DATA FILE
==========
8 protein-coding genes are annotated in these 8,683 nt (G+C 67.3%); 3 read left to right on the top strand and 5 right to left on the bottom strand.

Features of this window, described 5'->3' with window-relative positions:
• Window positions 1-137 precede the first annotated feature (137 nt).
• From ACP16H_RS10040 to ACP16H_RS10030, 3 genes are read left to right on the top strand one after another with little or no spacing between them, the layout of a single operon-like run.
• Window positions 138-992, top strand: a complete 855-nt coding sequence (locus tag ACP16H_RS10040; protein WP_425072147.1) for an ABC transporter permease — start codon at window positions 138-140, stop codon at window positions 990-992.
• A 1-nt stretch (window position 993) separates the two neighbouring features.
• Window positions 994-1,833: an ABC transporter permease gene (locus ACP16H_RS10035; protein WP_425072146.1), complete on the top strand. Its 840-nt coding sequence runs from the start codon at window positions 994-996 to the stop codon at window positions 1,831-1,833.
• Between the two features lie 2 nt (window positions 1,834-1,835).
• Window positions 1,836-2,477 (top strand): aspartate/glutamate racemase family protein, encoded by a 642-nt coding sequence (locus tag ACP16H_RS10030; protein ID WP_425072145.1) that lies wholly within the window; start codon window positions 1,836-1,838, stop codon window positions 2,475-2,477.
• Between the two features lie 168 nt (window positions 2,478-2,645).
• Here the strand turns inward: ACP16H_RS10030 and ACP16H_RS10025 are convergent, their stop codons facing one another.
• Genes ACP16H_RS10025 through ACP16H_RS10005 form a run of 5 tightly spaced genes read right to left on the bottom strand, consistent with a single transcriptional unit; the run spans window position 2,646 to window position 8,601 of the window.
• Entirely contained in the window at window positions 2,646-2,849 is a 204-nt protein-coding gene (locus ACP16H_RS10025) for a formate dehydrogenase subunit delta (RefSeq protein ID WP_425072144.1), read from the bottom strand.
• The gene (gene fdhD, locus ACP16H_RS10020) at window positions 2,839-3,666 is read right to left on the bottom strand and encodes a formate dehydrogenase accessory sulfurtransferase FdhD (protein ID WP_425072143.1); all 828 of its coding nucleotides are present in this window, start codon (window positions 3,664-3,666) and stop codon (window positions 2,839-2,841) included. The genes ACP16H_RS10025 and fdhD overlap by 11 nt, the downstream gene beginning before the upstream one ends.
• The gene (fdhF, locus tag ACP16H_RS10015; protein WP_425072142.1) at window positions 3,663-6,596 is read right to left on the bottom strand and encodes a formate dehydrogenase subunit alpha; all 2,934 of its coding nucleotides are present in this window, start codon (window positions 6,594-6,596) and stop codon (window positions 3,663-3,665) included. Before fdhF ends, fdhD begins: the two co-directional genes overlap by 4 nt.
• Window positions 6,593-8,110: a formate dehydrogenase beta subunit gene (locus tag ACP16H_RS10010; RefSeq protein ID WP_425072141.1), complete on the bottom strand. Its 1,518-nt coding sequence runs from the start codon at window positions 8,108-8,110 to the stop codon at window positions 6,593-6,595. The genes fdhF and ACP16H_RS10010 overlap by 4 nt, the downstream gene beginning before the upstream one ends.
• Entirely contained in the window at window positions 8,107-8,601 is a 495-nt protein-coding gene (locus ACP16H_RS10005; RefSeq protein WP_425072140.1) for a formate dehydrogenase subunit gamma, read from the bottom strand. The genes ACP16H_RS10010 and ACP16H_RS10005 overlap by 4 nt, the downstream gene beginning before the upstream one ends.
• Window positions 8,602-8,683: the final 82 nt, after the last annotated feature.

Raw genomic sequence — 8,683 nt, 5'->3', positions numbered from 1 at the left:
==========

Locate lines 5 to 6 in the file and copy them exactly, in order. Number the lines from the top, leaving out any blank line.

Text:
• Window positions 138-992, top strand: a complete 855-nt coding sequence (locus tag ACP16H_RS10040; protein WP_425072147.1) for an ABC transporter permease — start codon at window positions 138-140, stop codon at window positions 990-992.
• A 1-nt stretch (window position 993) separates the two neighbouring features.